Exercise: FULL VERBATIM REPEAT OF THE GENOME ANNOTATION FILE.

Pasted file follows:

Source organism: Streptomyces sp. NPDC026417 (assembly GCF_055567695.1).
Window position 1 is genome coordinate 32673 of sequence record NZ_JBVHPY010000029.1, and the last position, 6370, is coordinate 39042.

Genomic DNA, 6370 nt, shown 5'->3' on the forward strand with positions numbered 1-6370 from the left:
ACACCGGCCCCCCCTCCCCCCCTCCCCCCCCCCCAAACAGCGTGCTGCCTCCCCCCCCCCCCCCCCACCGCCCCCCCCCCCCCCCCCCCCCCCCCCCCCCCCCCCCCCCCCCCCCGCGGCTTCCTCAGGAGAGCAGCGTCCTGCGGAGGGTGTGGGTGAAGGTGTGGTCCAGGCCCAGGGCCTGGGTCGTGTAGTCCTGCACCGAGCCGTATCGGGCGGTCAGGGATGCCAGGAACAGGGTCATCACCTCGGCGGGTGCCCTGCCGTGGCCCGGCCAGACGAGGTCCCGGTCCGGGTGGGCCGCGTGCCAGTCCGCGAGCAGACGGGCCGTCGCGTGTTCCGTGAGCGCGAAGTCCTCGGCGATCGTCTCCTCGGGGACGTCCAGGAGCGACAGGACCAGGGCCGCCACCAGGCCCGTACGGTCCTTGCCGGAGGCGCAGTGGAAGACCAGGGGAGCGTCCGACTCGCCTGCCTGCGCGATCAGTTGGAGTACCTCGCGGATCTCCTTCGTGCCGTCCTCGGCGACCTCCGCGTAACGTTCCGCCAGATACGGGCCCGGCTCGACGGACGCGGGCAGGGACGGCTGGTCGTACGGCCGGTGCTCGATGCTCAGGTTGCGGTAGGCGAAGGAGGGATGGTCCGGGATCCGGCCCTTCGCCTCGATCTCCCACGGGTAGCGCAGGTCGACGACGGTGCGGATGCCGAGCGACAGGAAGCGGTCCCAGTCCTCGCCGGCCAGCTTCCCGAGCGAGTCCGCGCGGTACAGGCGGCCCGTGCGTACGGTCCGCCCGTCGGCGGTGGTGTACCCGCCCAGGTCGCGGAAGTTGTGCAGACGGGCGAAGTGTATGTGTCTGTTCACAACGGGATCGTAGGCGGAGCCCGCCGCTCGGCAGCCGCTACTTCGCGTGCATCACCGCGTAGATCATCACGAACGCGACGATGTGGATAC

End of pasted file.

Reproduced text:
Source organism: Streptomyces sp. NPDC026417 (assembly GCF_055567695.1).
Window position 1 is genome coordinate 32673 of sequence record NZ_JBVHPY010000029.1, and the last position, 6370, is coordinate 39042.

Genomic DNA, 6370 nt, shown 5'->3' on the forward strand with positions numbered 1-6370 from the left:
ACACCGGCCCCCCCTCCCCCCCTCCCCCCCCCCCAAACAGCGTGCTGCCTCCCCCCCCCCCCCCCCACCGCCCCCCCCCCCCCCCCCCCCCCCCCCCCCCCCCCCCCCCCCCCCCGCGGCTTCCTCAGGAGAGCAGCGTCCTGCGGAGGGTGTGGGTGAAGGTGTGGTCCAGGCCCAGGGCCTGGGTCGTGTAGTCCTGCACCGAGCCGTATCGGGCGGTCAGGGATGCCAGGAACAGGGTCATCACCTCGGCGGGTGCCCTGCCGTGGCCCGGCCAGACGAGGTCCCGGTCCGGGTGGGCCGCGTGCCAGTCCGCGAGCAGACGGGCCGTCGCGTGTTCCGTGAGCGCGAAGTCCTCGGCGATCGTCTCCTCGGGGACGTCCAGGAGCGACAGGACCAGGGCCGCCACCAGGCCCGTACGGTCCTTGCCGGAGGCGCAGTGGAAGACCAGGGGAGCGTCCGACTCGCCTGCCTGCGCGATCAGTTGGAGTACCTCGCGGATCTCCTTCGTGCCGTCCTCGGCGACCTCCGCGTAACGTTCCGCCAGATACGGGCCCGGCTCGACGGACGCGGGCAGGGACGGCTGGTCGTACGGCCGGTGCTCGATGCTCAGGTTGCGGTAGGCGAAGGAGGGATGGTCCGGGATCCGGCCCTTCGCCTCGATCTCCCACGGGTAGCGCAGGTCGACGACGGTGCGGATGCCGAGCGACAGGAAGCGGTCCCAGTCCTCGCCGGCCAGCTTCCCGAGCGAGTCCGCGCGGTACAGGCGGCCCGTGCGTACGGTCCGCCCGTCGGCGGTGGTGTACCCGCCCAGGTCGCGGAAGTTGTGCAGACGGGCGAAGTGTATGTGTCTGTTCACAACGGGATCGTAGGCGGAGCCCGCCGCTCGGCAGCCGCTACTTCGCGTGCATCACCGCGTAGATCATCACGAACGCGACGATGTGGATAC